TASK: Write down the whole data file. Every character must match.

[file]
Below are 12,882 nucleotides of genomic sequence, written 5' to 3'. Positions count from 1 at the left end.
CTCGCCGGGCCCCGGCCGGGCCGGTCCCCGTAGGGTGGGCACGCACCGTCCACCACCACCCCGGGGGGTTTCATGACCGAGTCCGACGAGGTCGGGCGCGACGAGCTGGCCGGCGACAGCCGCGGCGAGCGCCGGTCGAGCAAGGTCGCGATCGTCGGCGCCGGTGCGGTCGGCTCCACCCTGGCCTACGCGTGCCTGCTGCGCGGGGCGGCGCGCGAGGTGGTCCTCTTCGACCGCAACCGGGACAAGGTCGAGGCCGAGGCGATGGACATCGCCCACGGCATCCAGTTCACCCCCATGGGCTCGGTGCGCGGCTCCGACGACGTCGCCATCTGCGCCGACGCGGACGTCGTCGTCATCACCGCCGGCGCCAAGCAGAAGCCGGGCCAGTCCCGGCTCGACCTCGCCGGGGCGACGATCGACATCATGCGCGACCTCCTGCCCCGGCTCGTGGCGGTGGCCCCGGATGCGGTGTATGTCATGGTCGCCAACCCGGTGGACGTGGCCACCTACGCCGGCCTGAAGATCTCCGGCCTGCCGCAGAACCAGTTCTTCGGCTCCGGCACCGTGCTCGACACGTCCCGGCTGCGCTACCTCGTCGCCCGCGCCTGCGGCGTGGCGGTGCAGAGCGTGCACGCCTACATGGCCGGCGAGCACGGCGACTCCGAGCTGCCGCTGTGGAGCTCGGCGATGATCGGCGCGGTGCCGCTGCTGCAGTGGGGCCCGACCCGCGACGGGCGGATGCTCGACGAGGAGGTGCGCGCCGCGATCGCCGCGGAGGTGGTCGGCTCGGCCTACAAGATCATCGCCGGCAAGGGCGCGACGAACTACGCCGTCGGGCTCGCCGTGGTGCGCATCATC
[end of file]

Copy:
Below are 12,882 nucleotides of genomic sequence, written 5' to 3'. Positions count from 1 at the left end.
CTCGCCGGGCCCCGGCCGGGCCGGTCCCCGTAGGGTGGGCACGCACCGTCCACCACCACCCCGGGGGGTTTCATGACCGAGTCCGACGAGGTCGGGCGCGACGAGCTGGCCGGCGACAGCCGCGGCGAGCGCCGGTCGAGCAAGGTCGCGATCGTCGGCGCCGGTGCGGTCGGCTCCACCCTGGCCTACGCGTGCCTGCTGCGCGGGGCGGCGCGCGAGGTGGTCCTCTTCGACCGCAACCGGGACAAGGTCGAGGCCGAGGCGATGGACATCGCCCACGGCATCCAGTTCACCCCCATGGGCTCGGTGCGCGGCTCCGACGACGTCGCCATCTGCGCCGACGCGGACGTCGTCGTCATCACCGCCGGCGCCAAGCAGAAGCCGGGCCAGTCCCGGCTCGACCTCGCCGGGGCGACGATCGACATCATGCGCGACCTCCTGCCCCGGCTCGTGGCGGTGGCCCCGGATGCGGTGTATGTCATGGTCGCCAACCCGGTGGACGTGGCCACCTACGCCGGCCTGAAGATCTCCGGCCTGCCGCAGAACCAGTTCTTCGGCTCCGGCACCGTGCTCGACACGTCCCGGCTGCGCTACCTCGTCGCCCGCGCCTGCGGCGTGGCGGTGCAGAGCGTGCACGCCTACATGGCCGGCGAGCACGGCGACTCCGAGCTGCCGCTGTGGAGCTCGGCGATGATCGGCGCGGTGCCGCTGCTGCAGTGGGGCCCGACCCGCGACGGGCGGATGCTCGACGAGGAGGTGCGCGCCGCGATCGCCGCGGAGGTGGTCGGCTCGGCCTACAAGATCATCGCCGGCAAGGGCGCGACGAACTACGCCGTCGGGCTCGCCGTGGTGCGCATCATC